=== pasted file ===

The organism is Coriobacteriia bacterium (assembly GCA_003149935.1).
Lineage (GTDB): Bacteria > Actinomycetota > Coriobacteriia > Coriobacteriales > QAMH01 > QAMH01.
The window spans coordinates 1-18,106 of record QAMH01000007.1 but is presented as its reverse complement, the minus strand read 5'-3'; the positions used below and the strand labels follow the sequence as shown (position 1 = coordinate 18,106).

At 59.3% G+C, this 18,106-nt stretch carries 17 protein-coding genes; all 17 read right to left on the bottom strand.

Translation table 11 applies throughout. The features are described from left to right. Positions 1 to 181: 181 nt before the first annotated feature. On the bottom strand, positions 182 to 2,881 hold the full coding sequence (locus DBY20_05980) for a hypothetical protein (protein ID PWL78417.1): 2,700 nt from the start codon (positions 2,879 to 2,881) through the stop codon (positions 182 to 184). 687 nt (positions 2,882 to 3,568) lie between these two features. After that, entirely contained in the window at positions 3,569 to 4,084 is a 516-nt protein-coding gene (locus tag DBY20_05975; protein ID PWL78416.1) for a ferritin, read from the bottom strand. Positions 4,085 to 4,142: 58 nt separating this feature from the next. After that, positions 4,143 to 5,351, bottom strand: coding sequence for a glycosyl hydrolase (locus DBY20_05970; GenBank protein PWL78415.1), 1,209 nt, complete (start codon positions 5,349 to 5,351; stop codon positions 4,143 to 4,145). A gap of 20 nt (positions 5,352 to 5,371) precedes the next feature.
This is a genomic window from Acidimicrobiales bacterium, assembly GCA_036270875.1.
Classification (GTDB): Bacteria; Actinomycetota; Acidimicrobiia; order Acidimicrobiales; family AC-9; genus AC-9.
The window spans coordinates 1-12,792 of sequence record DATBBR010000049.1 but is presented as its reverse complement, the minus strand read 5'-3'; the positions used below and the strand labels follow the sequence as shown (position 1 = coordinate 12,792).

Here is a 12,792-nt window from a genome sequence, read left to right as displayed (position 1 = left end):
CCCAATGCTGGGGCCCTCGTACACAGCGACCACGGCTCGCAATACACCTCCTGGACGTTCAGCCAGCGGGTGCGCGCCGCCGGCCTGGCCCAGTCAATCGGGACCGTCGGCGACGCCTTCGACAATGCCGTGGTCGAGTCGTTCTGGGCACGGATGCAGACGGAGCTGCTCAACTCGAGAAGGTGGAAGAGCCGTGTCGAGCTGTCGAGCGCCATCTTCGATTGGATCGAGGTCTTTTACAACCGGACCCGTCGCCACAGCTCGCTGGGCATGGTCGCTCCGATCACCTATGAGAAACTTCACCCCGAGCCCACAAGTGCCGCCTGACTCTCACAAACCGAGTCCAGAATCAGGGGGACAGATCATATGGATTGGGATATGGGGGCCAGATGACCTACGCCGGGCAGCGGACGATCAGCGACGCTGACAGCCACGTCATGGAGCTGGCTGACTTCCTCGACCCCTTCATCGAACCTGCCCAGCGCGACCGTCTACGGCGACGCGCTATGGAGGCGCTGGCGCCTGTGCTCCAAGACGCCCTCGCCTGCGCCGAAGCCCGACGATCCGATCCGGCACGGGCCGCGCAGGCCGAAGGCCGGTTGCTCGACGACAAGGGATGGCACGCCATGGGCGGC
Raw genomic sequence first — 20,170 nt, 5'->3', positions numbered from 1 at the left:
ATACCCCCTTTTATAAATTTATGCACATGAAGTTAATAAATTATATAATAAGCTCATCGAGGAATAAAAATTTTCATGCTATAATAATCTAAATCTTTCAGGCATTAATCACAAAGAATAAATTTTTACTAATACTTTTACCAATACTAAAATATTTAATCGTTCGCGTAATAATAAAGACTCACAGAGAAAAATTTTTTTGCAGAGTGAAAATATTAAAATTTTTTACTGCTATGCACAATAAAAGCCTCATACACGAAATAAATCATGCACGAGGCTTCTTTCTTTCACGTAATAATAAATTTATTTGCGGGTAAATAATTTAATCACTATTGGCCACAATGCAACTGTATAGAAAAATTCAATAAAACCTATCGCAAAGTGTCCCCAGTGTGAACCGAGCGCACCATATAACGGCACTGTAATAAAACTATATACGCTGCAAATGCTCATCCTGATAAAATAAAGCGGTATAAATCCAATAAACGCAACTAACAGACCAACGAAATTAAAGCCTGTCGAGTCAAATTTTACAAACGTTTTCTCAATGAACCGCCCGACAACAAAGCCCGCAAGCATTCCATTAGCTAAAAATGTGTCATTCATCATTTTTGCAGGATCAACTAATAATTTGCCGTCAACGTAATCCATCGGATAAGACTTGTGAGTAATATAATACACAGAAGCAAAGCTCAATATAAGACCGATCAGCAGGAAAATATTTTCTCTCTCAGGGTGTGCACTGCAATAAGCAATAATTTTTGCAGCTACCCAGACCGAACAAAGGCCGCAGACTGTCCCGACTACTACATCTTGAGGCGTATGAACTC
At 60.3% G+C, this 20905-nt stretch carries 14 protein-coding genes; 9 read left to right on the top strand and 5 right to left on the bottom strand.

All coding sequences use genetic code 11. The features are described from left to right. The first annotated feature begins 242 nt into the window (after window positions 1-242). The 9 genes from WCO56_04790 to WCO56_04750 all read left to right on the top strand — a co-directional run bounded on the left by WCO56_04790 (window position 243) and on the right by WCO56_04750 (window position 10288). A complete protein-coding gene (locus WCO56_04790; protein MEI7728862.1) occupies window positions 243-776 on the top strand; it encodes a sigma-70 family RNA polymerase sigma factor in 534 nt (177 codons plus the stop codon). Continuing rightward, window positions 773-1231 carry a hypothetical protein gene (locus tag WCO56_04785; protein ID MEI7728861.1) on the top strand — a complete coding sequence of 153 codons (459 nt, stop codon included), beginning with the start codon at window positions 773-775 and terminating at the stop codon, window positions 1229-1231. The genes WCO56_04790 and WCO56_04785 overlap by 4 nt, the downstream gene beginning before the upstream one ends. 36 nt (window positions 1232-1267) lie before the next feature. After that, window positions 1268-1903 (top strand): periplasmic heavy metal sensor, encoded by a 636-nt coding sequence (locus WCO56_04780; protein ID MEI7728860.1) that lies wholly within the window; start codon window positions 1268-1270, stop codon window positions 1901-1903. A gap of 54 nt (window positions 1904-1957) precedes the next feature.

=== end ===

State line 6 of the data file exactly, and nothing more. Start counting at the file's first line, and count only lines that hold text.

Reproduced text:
This is a genomic window from Acidimicrobiales bacterium, assembly GCA_036270875.1.